A conservative defense for Apartheid & colonialism

Posted: March 11th, 2011 | Author: | Filed under: The Right, The Settlements | Tags: , , , | 3 Comments »

Some stuff you have to read with your own eyes in order to believe it. Prof. Richard Landes, who writes a pro-Israeli conservative blog named Augene Stables, is making what seems like a comparative case for Israeli colonialism.

Answering a reader’s question regarding the legality of the Israeli settlements in the West Bank, Landes writes:

Indeed, in the history of settling conquered areas, including the record of Islamic conquerors, Israeli behavior in the West Bank as been exceptionally mild and constructive. All the indicators of quality of life are higher there than any of the surrounding Arab states. And all this was accomplished with comparatively little violence from the conquering settlers (the norm is harsh violence from conquerors; the action of the most extreme settlers is peanuts in comparison)

Yes, it’s the old “our blacks are better off than in their own countries” argument – making a surprise comeback into Western political thinking. And yes, Israeli occupation might be “better” than the colonization of Australia or the Armenian genocide, but this is hardly a reason to support it, no?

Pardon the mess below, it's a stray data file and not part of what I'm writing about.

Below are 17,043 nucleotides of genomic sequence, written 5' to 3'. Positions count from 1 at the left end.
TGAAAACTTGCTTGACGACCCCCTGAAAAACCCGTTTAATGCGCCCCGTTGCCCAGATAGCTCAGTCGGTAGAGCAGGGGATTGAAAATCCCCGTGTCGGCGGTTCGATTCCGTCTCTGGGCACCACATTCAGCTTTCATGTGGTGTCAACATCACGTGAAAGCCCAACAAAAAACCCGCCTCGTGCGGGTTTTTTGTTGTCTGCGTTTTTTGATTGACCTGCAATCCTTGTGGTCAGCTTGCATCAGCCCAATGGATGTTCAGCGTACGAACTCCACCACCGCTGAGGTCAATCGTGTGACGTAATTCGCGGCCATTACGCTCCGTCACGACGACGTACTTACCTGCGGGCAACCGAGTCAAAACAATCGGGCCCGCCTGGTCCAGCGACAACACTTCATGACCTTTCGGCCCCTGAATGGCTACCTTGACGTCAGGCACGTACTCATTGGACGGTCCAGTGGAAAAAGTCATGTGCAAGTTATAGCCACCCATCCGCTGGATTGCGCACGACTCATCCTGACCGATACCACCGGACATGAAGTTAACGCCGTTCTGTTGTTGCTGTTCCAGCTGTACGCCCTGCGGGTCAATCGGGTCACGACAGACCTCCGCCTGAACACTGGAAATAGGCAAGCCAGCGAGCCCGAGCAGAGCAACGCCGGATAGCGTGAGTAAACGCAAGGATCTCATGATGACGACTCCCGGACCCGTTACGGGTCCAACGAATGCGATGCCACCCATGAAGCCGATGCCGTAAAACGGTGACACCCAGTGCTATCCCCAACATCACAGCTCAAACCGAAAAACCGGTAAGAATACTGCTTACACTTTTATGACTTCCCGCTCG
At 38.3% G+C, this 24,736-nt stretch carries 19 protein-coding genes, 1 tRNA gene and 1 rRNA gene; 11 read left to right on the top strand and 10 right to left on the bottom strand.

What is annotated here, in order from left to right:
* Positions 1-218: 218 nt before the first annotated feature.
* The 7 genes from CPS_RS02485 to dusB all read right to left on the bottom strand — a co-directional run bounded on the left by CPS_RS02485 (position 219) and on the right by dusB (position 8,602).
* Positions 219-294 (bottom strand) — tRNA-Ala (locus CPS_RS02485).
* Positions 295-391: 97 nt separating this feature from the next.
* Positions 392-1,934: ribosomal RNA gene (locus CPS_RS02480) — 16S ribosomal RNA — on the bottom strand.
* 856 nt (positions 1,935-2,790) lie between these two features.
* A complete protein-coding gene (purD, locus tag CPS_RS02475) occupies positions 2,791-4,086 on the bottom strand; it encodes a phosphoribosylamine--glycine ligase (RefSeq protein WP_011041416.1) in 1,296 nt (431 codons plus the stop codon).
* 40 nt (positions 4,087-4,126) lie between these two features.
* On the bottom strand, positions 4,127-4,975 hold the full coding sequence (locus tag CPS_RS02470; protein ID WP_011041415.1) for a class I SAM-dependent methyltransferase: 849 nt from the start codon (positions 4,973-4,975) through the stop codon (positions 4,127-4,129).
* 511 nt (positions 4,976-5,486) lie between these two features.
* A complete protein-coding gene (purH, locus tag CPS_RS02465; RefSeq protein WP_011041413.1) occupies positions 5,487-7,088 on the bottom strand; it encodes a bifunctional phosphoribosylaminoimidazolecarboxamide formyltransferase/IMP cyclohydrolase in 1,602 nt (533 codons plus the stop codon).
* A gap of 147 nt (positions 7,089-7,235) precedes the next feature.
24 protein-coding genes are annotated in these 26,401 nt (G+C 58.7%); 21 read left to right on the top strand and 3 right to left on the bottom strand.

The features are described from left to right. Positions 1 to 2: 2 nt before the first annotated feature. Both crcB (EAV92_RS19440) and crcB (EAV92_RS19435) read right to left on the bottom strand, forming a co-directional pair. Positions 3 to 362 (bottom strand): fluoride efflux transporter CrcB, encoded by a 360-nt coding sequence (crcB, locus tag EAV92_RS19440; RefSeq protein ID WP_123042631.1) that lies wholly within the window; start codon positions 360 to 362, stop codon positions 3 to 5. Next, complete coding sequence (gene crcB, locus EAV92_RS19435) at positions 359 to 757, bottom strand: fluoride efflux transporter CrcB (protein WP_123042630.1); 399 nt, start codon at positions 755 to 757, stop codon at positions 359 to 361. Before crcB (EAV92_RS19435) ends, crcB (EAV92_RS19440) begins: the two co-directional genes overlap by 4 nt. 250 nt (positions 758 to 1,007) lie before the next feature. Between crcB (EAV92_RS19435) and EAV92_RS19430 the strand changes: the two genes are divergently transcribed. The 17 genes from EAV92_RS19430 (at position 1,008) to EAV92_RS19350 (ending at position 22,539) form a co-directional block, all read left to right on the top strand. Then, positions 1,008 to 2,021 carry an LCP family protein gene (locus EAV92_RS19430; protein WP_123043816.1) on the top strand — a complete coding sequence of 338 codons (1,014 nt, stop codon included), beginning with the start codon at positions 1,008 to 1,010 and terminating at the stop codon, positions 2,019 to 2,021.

But even if you do accept the twisted logic according to which one crime legitimize another, supposedly milder one, Landes, like most Neo-Cons, is still avoiding the heart of the matter when it comes to the occupied territories: the existence of two populations on the same territorial unit (Jews and Arabs), one having full citizen rights and the other very partial ones.

Recently, I had a conversation with rightwing Israeli writer Ben-Dror Yemini in which he referred to the situation in the West Bank as “Apartheid-land”. We discussed the application of this specific term, and Yemini even claimed to have used it in public as well, but I couldn’t find any reference to that. Anyway, while I didn’t agree with most of his conclusions – Yemini supports evacuation of settlements but keeping the IDF’s presence in the West Bank – his analysis was pretty honest. When dealing with the legitimacy of the settlements, the policy of separation and the lack of rights is the real issue that needs to be addressed. Unlike Ymini, Landes prefers not to see the elephant in the room.

For a more detailed discussion of the Israeli interpretation to the legal statues of the West Bank and Jewish settlements in it, check out this post.